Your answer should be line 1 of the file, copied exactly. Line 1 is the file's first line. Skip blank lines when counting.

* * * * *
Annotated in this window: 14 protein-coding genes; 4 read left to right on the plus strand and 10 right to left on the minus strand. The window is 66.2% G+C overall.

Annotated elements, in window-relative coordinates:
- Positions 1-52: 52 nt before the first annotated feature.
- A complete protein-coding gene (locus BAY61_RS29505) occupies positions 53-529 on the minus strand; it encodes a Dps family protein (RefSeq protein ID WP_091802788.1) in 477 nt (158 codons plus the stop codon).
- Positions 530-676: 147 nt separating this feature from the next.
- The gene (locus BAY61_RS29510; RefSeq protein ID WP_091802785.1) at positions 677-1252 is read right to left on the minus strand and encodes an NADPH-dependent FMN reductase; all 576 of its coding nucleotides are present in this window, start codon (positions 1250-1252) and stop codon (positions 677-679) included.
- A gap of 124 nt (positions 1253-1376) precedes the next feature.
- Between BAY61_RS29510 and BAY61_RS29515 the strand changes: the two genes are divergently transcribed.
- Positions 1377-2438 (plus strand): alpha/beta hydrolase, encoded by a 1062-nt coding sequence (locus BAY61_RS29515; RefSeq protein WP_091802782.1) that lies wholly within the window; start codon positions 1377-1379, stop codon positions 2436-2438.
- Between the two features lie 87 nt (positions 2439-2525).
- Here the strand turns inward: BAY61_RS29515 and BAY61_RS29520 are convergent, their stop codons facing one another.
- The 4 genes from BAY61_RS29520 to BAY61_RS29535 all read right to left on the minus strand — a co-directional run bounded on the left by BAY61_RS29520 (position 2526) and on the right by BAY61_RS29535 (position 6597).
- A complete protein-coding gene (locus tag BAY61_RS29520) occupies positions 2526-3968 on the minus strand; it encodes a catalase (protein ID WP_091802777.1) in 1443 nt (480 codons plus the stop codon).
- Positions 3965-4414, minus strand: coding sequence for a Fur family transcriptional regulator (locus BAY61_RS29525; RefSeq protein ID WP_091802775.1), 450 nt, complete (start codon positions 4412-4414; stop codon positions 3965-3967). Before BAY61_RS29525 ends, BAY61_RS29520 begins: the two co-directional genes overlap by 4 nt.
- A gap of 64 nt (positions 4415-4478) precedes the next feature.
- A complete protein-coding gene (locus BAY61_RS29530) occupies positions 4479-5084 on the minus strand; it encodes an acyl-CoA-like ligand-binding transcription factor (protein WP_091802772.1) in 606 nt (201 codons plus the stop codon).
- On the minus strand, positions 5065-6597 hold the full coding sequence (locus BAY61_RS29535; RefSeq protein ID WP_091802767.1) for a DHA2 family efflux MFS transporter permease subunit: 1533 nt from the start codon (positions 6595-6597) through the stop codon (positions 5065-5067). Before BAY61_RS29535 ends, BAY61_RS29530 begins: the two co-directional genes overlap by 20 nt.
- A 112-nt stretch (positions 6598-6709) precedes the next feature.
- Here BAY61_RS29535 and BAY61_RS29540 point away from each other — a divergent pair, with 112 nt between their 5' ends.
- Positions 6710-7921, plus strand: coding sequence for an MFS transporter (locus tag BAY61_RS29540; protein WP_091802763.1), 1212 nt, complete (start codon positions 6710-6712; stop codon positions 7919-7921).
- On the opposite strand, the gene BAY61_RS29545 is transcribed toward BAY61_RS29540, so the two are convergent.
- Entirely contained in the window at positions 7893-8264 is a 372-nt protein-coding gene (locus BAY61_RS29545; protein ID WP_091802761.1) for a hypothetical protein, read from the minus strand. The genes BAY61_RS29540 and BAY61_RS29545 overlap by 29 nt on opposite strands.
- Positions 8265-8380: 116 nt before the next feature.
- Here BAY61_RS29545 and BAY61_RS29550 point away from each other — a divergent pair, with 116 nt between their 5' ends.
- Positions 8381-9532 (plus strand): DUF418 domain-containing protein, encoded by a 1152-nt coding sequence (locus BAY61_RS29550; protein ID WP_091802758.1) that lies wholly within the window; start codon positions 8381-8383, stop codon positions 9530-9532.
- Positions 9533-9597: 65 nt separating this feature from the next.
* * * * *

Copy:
Annotated in this window: 14 protein-coding genes; 4 read left to right on the plus strand and 10 right to left on the minus strand. The window is 66.2% G+C overall.